The team is good but needs to improve.
Profits are positive but not outstanding. Customer satisfaction is above average. Employees are engaged in their work for the most part. Some areas of the business need improvement, but overall, things are running smoothly.
For many of us who have successful businesses, good is the enemy of great. In order to improve our organization, we don’t need a complete top-to-bottom reorganization, but just being “good,” isn’t good enough. Leaders and managers might struggle with motivating and engaging employees to become even more impactful in their work.
And whether this accurately describes the current culture of your organization or if your organization indeed does need a complete cultural overhaul, professional coaching is the number one solution for you to consider.
By adopting a professional coaching model in your organization, it has the power to transform from poorly performing to well above average, or from slightly above average to exceeding all expectations. This transformation takes time and investment, but is well worth it. Here five reasons that professional coaching could be a great fit for your organization:
Reason #1 - Proven Outcomes
Creating a culture of continuous improvement can come from a variety of places, but one of the most effective, according to research, is professional coaching.
Coaching is not a new concept. Through the 1990s the research of Martin Seligman and others broadened our understanding of positive psychology. The idea is simple. By freeing our minds to focus on desired outcomes in a positive way, we allow ourselves to find our best life and true happiness. And while this sounds like a great concept, it needs a practical methodology to put it into practice. Coaching is one highly effective method to do this. By using positive psychology through professional coaching, it leads individuals to both self-determination and organizational/societal improvement.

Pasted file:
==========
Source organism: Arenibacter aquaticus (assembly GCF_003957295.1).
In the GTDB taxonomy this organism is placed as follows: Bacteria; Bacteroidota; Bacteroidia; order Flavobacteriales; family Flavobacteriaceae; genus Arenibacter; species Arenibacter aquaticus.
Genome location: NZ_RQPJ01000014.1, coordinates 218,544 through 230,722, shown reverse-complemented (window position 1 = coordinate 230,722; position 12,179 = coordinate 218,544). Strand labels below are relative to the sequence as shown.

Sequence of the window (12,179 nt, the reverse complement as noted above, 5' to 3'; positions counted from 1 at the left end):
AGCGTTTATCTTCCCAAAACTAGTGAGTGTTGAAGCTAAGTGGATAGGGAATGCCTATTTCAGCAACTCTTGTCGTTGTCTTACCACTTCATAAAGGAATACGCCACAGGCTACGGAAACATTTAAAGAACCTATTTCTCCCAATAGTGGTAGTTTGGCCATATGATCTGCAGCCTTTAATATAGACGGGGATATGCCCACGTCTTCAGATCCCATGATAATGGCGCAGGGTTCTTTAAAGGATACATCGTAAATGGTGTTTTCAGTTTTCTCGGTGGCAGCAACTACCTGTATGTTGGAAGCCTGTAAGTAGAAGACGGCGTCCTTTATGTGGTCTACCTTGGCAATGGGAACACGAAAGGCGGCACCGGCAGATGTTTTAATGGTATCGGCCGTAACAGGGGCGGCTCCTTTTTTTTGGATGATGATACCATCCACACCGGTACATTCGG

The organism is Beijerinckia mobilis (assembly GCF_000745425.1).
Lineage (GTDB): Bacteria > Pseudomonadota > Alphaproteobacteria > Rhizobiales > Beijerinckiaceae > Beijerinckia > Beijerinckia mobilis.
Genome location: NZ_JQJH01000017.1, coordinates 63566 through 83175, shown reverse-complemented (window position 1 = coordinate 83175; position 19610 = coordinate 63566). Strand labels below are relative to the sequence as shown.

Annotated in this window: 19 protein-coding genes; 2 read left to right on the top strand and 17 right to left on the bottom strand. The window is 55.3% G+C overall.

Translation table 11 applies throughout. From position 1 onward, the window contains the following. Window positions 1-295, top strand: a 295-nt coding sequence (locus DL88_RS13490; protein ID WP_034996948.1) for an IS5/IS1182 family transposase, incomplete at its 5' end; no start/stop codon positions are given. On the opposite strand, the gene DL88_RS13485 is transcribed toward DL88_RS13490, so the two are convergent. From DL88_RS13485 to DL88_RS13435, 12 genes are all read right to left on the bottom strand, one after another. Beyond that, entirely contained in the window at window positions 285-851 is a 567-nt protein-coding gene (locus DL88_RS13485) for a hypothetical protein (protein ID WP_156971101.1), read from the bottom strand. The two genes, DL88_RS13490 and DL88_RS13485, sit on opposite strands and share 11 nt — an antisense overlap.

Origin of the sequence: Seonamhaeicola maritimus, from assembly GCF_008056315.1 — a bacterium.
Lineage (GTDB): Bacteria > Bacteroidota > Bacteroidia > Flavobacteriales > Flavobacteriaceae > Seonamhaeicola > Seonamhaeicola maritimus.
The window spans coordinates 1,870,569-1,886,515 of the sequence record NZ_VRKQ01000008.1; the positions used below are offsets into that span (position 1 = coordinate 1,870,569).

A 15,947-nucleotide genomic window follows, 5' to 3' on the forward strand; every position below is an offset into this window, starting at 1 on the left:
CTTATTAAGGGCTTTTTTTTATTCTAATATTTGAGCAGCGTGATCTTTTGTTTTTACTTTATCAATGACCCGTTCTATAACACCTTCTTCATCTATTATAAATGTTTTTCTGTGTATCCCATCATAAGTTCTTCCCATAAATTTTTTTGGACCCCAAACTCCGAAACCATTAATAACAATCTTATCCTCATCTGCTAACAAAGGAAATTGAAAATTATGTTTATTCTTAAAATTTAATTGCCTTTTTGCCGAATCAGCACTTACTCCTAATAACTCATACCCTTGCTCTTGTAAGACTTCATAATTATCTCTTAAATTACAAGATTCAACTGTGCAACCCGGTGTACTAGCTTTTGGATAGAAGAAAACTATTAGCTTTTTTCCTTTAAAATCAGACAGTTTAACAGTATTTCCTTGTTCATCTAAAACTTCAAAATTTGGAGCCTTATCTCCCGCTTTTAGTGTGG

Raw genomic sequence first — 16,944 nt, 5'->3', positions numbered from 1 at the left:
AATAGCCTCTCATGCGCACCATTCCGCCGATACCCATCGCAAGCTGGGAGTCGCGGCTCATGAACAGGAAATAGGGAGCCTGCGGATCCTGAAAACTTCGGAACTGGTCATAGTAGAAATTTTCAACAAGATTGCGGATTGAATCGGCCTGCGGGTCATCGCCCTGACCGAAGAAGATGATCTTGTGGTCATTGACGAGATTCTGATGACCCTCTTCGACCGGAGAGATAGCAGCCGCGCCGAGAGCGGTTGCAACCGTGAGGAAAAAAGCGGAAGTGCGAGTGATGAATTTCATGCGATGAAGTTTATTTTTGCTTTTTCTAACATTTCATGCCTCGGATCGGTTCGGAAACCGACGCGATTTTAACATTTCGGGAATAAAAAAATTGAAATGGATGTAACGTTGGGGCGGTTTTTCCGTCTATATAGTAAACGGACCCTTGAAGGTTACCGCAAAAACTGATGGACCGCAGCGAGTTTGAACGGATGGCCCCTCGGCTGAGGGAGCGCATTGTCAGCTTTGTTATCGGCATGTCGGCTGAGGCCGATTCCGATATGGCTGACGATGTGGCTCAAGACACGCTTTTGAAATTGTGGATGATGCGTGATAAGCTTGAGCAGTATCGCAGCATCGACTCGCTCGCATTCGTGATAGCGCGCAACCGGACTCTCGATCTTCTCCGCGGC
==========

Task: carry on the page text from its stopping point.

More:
Because the concept has been around for twenty years, there is a solid research base that proves the impact and effectiveness of the model. Harvard Medical School and the Institute of Coaching have a wealth of resources which demonstrate a proven track record of success from professional coaching in the workplace.
Reason #2 – High Employee Engagement
When coaching becomes a part of the culture of an organization, employees are much more motivated. This outcome makes intuitive sense. Employees who are coached are invested in at the individual level. Coaching allows employees to set goals, receive feedback, and have progress monitored. This level of concern shows a high degree of care and investment on behalf of the organization. Not only will productivity increase, but loyalty will too.
Professional development usually doesn’t work this way. Tradition employee development has a “one size fits all” feel to it. The whole team goes to the same conference to hear the same speakers. And while this is efficient, it isn’t nearly as effective as a personalized coaching model. Through coaching, individuals can focus on individual strengths and opportunities for growth.
The transformative practice of coaching is a game changer in the work environment. The impact of employee engagement cannot be underestimated.
Reason #3 - Safety to Grow
Traditional avenues of evaluating employee’s performance create a "floor" for employee expectations. In this model, managers list characteristics aligned with the core values of the organization and provide feedback to employees on these. And while this can be effective for making sure all employees reach the same minimal standard, it is not necessarily effective for allowing employees to maximize their potential.